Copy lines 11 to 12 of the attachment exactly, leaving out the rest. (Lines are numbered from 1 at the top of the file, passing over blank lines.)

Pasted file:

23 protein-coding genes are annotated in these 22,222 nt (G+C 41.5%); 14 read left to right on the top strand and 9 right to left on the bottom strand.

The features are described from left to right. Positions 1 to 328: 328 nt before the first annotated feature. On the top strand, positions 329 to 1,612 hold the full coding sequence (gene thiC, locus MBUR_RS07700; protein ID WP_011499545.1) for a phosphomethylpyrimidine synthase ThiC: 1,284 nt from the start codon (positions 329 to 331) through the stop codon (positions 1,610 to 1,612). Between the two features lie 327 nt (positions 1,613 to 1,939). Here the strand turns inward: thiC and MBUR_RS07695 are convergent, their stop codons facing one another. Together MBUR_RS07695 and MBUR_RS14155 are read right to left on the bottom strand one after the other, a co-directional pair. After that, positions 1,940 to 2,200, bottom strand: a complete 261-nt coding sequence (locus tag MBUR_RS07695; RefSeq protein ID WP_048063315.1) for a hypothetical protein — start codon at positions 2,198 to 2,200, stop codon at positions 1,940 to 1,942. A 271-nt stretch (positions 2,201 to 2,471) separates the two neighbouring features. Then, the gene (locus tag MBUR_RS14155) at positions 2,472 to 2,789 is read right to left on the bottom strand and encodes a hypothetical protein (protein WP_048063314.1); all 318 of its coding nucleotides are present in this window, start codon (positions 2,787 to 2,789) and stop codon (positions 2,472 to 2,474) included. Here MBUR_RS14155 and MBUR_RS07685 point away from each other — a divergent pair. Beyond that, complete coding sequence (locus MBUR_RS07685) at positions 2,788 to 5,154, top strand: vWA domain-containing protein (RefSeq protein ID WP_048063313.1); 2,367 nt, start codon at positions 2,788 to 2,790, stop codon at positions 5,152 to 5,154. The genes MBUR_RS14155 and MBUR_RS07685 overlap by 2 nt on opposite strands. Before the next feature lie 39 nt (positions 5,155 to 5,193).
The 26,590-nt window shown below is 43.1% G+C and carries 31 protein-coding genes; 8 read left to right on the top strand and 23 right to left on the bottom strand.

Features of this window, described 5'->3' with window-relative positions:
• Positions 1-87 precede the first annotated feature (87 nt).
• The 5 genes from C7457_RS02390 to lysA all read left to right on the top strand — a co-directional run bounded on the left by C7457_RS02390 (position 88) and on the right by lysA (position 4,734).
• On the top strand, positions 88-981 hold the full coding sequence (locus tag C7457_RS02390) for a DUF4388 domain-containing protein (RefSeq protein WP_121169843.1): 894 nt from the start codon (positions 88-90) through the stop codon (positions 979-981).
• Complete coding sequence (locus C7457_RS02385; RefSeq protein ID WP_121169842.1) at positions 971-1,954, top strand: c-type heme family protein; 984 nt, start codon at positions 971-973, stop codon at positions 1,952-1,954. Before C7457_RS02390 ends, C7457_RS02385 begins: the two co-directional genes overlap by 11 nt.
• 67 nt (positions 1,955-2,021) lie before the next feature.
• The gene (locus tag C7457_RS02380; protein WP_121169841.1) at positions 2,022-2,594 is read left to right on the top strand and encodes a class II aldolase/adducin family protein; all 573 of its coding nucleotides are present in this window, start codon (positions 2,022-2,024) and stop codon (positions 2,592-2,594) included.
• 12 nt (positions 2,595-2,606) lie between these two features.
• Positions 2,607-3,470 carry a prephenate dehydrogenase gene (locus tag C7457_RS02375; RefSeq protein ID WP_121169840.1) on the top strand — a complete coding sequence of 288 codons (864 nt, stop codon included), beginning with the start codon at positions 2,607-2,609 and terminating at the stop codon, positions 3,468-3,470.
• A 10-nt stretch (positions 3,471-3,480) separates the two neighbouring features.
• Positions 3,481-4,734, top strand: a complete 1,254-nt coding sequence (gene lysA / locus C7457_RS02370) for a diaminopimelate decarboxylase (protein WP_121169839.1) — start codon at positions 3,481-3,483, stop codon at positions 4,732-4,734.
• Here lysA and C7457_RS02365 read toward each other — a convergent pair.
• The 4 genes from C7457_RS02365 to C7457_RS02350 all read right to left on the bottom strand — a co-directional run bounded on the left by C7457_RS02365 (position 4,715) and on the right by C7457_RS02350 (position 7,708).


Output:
• 12 nt (positions 2,595-2,606) lie between these two features.
• Positions 2,607-3,470 carry a prephenate dehydrogenase gene (locus tag C7457_RS02375; RefSeq protein ID WP_121169840.1) on the top strand — a complete coding sequence of 288 codons (864 nt, stop codon included), beginning with the start codon at positions 2,607-2,609 and terminating at the stop codon, positions 3,468-3,470.